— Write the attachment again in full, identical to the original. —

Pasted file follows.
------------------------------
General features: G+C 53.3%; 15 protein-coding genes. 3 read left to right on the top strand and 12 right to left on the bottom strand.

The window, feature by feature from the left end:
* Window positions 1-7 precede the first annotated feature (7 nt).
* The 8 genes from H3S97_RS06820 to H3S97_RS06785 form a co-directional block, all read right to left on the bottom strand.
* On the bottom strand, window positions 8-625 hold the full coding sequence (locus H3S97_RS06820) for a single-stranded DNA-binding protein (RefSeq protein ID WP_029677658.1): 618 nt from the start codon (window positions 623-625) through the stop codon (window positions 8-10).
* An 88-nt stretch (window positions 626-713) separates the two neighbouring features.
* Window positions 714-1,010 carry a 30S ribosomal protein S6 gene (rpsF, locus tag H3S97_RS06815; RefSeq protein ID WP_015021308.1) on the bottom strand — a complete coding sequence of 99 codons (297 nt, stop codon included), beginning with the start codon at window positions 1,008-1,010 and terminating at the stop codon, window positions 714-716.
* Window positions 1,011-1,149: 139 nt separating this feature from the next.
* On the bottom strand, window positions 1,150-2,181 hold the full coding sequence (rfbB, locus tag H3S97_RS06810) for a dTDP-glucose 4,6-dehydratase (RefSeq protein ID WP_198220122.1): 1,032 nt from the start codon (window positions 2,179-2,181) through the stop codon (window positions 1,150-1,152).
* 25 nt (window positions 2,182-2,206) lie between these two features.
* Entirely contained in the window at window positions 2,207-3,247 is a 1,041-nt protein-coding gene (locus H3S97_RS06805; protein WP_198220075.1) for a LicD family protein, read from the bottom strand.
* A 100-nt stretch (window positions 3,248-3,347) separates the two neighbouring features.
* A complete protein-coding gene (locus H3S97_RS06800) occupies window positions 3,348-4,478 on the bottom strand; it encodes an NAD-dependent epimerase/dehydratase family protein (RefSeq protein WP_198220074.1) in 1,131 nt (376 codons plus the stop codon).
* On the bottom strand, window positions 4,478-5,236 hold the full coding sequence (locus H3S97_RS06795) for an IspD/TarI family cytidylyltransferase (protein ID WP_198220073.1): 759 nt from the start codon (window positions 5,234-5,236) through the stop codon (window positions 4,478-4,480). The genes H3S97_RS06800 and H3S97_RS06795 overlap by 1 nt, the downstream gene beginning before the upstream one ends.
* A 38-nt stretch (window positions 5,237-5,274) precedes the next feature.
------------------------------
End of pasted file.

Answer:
General features: G+C 53.3%; 15 protein-coding genes. 3 read left to right on the top strand and 12 right to left on the bottom strand.

The window, feature by feature from the left end:
* Window positions 1-7 precede the first annotated feature (7 nt).
* The 8 genes from H3S97_RS06820 to H3S97_RS06785 form a co-directional block, all read right to left on the bottom strand.
* On the bottom strand, window positions 8-625 hold the full coding sequence (locus H3S97_RS06820) for a single-stranded DNA-binding protein (RefSeq protein ID WP_029677658.1): 618 nt from the start codon (window positions 623-625) through the stop codon (window positions 8-10).
* An 88-nt stretch (window positions 626-713) separates the two neighbouring features.
* Window positions 714-1,010 carry a 30S ribosomal protein S6 gene (rpsF, locus tag H3S97_RS06815; RefSeq protein ID WP_015021308.1) on the bottom strand — a complete coding sequence of 99 codons (297 nt, stop codon included), beginning with the start codon at window positions 1,008-1,010 and terminating at the stop codon, window positions 714-716.
* Window positions 1,011-1,149: 139 nt separating this feature from the next.
* On the bottom strand, window positions 1,150-2,181 hold the full coding sequence (rfbB, locus tag H3S97_RS06810) for a dTDP-glucose 4,6-dehydratase (RefSeq protein ID WP_198220122.1): 1,032 nt from the start codon (window positions 2,179-2,181) through the stop codon (window positions 1,150-1,152).
* 25 nt (window positions 2,182-2,206) lie between these two features.
* Entirely contained in the window at window positions 2,207-3,247 is a 1,041-nt protein-coding gene (locus H3S97_RS06805; protein WP_198220075.1) for a LicD family protein, read from the bottom strand.
* A 100-nt stretch (window positions 3,248-3,347) separates the two neighbouring features.
* A complete protein-coding gene (locus H3S97_RS06800) occupies window positions 3,348-4,478 on the bottom strand; it encodes an NAD-dependent epimerase/dehydratase family protein (RefSeq protein WP_198220074.1) in 1,131 nt (376 codons plus the stop codon).
* On the bottom strand, window positions 4,478-5,236 hold the full coding sequence (locus H3S97_RS06795) for an IspD/TarI family cytidylyltransferase (protein ID WP_198220073.1): 759 nt from the start codon (window positions 5,234-5,236) through the stop codon (window positions 4,478-4,480). The genes H3S97_RS06800 and H3S97_RS06795 overlap by 1 nt, the downstream gene beginning before the upstream one ends.
* A 38-nt stretch (window positions 5,237-5,274) precedes the next feature.